abstract     = {We report above-ground biomass (AGB), basal area, stem density and wood mass density estimates from 260 sample plots (mean size: 1.2 ha) in intact closed-canopy tropical forests across 12 African countries. Mean AGB is 395.7 Mg dry mass ha(-1) (95\% CI: 14.3), substantially higher than Amazonian values, with the Congo Basin and contiguous forest region attaining AGB values (429 Mg ha(-1)) similar to those of Bornean forests, and significantly greater than East or West African forests. AGB therefore appears generally higher in palaeo-compared with neotropical forests. However, mean stem density is low(426 +/- 11 stems ha(-1) greater than or equal to 100 mm diameter) compared with both Amazonian and Bornean forests (cf. approx. 600) and is the signature structural feature of African tropical forests. While spatial autocorrelation complicates analyses, AGB shows a positive relationship with rainfall in the driest nine months of the year, and an opposite association with the wettest three months of the year; a negative relationship with temperature; positive relationship with clay-rich soils; and negative relationships with C : Nratio (suggesting a positive soil phosphorus-AGB relationship), and soil fertility computed as the sum of base cations. The results indicate that AGB is mediated by both climate and soils, and suggest that the AGB of African closed-canopy tropical forests may be particularly sensitive to future precipitation and temperature changes.},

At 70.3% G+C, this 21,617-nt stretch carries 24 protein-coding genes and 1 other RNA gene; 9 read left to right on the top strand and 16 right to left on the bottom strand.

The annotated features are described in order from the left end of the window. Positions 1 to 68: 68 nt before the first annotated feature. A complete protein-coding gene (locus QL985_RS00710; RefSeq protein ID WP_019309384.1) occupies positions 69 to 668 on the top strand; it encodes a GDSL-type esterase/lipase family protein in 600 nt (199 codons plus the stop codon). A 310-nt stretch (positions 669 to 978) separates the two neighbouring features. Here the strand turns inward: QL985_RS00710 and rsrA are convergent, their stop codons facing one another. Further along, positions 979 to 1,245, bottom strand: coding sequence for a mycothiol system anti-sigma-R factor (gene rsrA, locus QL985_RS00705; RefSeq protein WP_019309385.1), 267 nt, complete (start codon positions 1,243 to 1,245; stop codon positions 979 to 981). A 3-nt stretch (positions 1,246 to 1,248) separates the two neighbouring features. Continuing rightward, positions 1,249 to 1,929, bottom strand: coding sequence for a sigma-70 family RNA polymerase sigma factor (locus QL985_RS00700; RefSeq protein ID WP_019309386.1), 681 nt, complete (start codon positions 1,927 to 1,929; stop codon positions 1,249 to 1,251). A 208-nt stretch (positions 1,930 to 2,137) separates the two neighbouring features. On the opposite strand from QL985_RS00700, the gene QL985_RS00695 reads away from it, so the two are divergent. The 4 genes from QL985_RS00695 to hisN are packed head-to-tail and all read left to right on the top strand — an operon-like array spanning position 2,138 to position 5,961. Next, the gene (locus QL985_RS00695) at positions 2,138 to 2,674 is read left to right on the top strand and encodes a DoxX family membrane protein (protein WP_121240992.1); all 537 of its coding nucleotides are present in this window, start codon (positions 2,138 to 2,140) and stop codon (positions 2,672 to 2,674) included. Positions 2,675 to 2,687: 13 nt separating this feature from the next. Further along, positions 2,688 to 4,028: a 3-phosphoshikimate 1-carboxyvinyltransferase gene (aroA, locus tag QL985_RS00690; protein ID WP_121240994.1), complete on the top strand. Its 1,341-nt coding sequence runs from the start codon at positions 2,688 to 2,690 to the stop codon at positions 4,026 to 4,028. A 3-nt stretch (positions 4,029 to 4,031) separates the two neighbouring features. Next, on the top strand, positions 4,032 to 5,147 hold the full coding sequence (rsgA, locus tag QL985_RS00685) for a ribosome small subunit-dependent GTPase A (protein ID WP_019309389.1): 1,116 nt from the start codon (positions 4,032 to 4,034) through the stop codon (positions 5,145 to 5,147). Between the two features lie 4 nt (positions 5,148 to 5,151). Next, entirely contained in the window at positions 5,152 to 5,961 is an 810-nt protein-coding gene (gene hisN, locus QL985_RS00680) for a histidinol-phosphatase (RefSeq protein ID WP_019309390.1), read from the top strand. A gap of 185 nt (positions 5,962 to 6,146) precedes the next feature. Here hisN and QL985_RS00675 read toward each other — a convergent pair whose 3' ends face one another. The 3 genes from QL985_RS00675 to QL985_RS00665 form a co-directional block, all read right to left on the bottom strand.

articleno    = {20120295},
  author       = {Lewis, Simon L and Sonk{\'e}, Bonaventure and Sunderland, Terry and Begne, Serge K and Lopez-Gonzalez, Gabriela and van der Heijden, Geertje MF and Phillips, Oliver L and Affum-Baffoe, Kofi and Baker, Timothy R and Banin, Lindsay and Bastin, Jean-Fran\c{c}ois and Beeckman, Hans and Boeckx, Pascal and Bogaert, Jan and De Canni{\`e}re, Charles and Chezeaux, Eric and Clark, Connie J and Collins, Murray and Djagbletey, Gloria and Djuikouo, Marie No{\"e}l K and Droissart, Vincent and Doucet, Jean-Louis and Ewango, Cornielle EN and Fauset, Sophie and Feldpausch, Ted R and Foli, Ernest G and Gillet, Jean-Fran\c{c}ois and Hamilton, Alan C and Harris, David J and Hart, Terese B and de Haulleville, Thales and Hladik, Annette and Hufkens, Koen and Huygens, Dries and Jeanmart, Philippe and Jeffery, Kathryn J and Kearsley, Elizabeth and Leal, Miguel E and Lloyd, Jon and Lovett, Jon C and Makana, Jean-Remy and Malhi, Yadvinder and Marshall, Andrew R and Ojo, Lucas and Peh, Kelvin S-H and Pickavance, Georgia and Poulsen, John R and Reitsma, Jan M and Sheil, Douglas and Simo, Murielle and Steppe, Kathy and Taedoumg, Hermann E and Talbot, Joey and Taplin, James RD and Taylor, David and Thomas, Sean C and Toirambe, Benjamin and Verbeeck, Hans and Vleminckx, Jason and White, Lee JT and Willcock, Simon and Woell, Hannsjorg and Zemagho, Lise},
  issn         = {0962-8436},
  journal      = {PHILOSOPHICAL TRANSACTIONS OF THE ROYAL SOCIETY B-BIOLOGICAL SCIENCES},
  keyword      = {SENSITIVITY,SOILS,GROWTH,RAIN-FOREST,CARBON STOCKS,CLIMATE-CHANGE,TREE ALLOMETRY,AMAZONIAN FORESTS,WOOD DENSITY,SPATIAL-PATTERNS,west Africa,east Africa,Congo Basin,wood density,soil,climate},
  language     = {eng},
  number       = {1625},
  pages        = {14},
  title        = {Above-ground biomass and structure of 260 African tropical forests},
  url          = {http://dx.doi.org/10.1098/rstb.2012.0295},
  volume       = {368},
  year         = {2013},
}